LucasArts Star Wars Battlefront: Renegade Squadron
- Tons of content and customisation variability
- Game is lacking somewhat in graphics, sound effects and game play
Despite its shortcomings, Renegade Squadron remains an enjoyable third-person shooter. The variety of content and options more than carry its somewhat shallow and repetitive game play and unimpressive visuals. If you don't mind a somewhat simplistic third-person shooter and are a Star Wars fan you could do much worse than Renegade Squadron.
Price$ 59.95 (AUD)
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Renegade Squadron is the second Battlefront game to grace the PSP, this time as an exclusive title. Exclusive titles cater to the strengths of its console, and in this regard Renegade Squadron does a decent job. While Renegade Squadron provides a whole lot of game for your buck, it could have stood for some more polish in key areas.
The Battlefront games can quickly be summed up as a beefy Battlefield 1942 mod with a coat of Star Wars paint over the battlefields of Europe. Unique to the Battlefront games are the space battles, which pit two opposing fleets against each other and offer much TIE fighter vs. X-wing goodness.
You want more?
Renegade Squadron's main strength is its treasure trove of features and content. Multiplayer includes local ad-hoc and infrastructure modes, the latter coming complete with dedicated servers and leader boards. Your character class and look is completely customisable, and you have 100 points that can be spent on an impressive variety of weapons and gadgets, from standard blaster rifles to more exotic devices like the carbonite freeze rifle and arc caster lightning gun.
The single-player campaign follows the titular Rogue Squadron and serves as an extended tutorial. Campaign missions have a variety of objectives that offer a decent narrative and offer a nice alternative to the multiplayer focus of Battlefront. A Galactic Conquest mode is also available both on and offline, allowing you to conquer the galaxy planet by planet, manage troop recruitment and upgrades, and hire heroes. The one area where content is slightly lacking is in map variety, although you do get to play across both prequel era and original trilogy maps.
Renegade Squadron is played from a third-person perspective and handles the PSP's lack of a right analogue stick by employing a lock on system a la Metroid Prime for the vast majority of its weapons. This limits the emphasis on twitch reflexes and keeps the action intense and adds more weight to the weapon and accessories you choose.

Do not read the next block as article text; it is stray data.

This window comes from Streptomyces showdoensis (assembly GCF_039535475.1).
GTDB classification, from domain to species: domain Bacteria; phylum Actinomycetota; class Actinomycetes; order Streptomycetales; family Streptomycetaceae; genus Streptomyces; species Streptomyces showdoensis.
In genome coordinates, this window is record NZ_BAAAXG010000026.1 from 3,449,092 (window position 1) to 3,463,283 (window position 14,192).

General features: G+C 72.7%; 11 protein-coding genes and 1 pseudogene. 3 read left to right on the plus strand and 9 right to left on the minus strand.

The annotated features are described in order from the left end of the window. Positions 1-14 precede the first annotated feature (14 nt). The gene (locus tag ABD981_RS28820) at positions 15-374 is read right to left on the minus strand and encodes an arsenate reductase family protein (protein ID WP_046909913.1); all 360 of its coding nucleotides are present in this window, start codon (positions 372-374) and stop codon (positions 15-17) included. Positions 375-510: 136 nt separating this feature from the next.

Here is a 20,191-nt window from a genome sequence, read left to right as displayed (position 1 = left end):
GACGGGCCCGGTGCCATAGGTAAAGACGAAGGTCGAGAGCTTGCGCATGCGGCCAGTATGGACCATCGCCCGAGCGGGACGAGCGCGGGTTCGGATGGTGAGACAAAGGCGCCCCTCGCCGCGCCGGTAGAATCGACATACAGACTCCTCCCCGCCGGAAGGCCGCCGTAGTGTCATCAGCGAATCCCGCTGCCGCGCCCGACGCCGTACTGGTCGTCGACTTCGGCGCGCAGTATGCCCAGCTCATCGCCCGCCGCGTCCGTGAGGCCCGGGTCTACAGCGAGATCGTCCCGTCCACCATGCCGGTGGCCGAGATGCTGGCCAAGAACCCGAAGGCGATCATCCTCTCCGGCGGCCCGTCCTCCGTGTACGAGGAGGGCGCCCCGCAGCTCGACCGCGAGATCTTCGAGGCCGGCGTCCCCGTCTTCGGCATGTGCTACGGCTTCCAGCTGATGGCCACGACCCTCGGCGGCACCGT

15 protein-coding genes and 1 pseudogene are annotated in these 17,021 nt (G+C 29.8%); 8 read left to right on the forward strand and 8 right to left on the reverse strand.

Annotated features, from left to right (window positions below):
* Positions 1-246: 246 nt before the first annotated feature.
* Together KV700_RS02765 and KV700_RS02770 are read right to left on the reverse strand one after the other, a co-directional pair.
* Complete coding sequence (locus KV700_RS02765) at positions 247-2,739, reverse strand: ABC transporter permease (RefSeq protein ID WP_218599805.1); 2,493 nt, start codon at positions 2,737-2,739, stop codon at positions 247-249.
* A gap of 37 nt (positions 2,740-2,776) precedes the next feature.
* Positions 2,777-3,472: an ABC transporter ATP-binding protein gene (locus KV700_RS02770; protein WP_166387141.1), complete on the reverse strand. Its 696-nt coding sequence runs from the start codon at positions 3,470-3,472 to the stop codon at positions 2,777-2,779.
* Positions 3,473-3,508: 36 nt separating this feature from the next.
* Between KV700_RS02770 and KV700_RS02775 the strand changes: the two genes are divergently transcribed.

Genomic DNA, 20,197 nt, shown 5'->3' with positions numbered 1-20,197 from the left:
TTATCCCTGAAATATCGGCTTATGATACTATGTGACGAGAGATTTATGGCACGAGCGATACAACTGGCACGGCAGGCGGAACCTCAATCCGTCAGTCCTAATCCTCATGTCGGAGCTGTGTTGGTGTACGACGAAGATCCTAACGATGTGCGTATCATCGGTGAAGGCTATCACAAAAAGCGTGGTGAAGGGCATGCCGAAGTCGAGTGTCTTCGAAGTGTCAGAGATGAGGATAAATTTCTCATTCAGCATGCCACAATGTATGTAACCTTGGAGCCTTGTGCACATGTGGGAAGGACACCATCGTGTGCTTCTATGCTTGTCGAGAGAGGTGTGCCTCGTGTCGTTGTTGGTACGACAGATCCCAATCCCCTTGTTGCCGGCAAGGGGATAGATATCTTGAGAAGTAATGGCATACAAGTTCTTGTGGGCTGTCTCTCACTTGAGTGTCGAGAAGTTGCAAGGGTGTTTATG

Classic Star Wars ground vehicles are available depending on the map, and during space battles, each side has several crafts at their disposal as you attempt to destroy the primary systems of the enemy capital ship. A lock on system similar to the one employed in ground combat is executed brilliantly here, making the space game a surprisingly entertaining and enjoyable compliment to the rest of the maps.
Missing the force
While the wealth of content makes Renegade Squadron an appealing option for shooting and Star Wars fans, the graphics, sound, and relatively lacking game play jar incongruously with the rest of the game. Character and vehicle models look great, but the frame rate frequently stutters during intense action, and the environments sport low-res textures, though they do a passable job of setting the battles in familiar Star Wars locales.
We feel it's impossible to botch a Star Wars game's music, and Renegade Squadron's music stays true to form. Unfortunately the sound effects fall short as we experienced the sound cutting out in a notably offensive manner during particularly crowded battles. And while the lock on system is an effective control scheme that reinforces continuous action, it doesn't require enough player input to satisfy the hunger of competitive shooter fans looking to improve their skills.
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GGG Evaluation Team
First impression on unpacking the Q702 test unit was the solid feel and clean, minimalist styling.
For work use, Microsoft Word and Excel programs pre-installed on the device are adequate for preparing short documents.
The Fujitsu LifeBook UH574 allowed for great mobility without being obnoxiously heavy or clunky. Its twelve hours of battery life did not disappoint.
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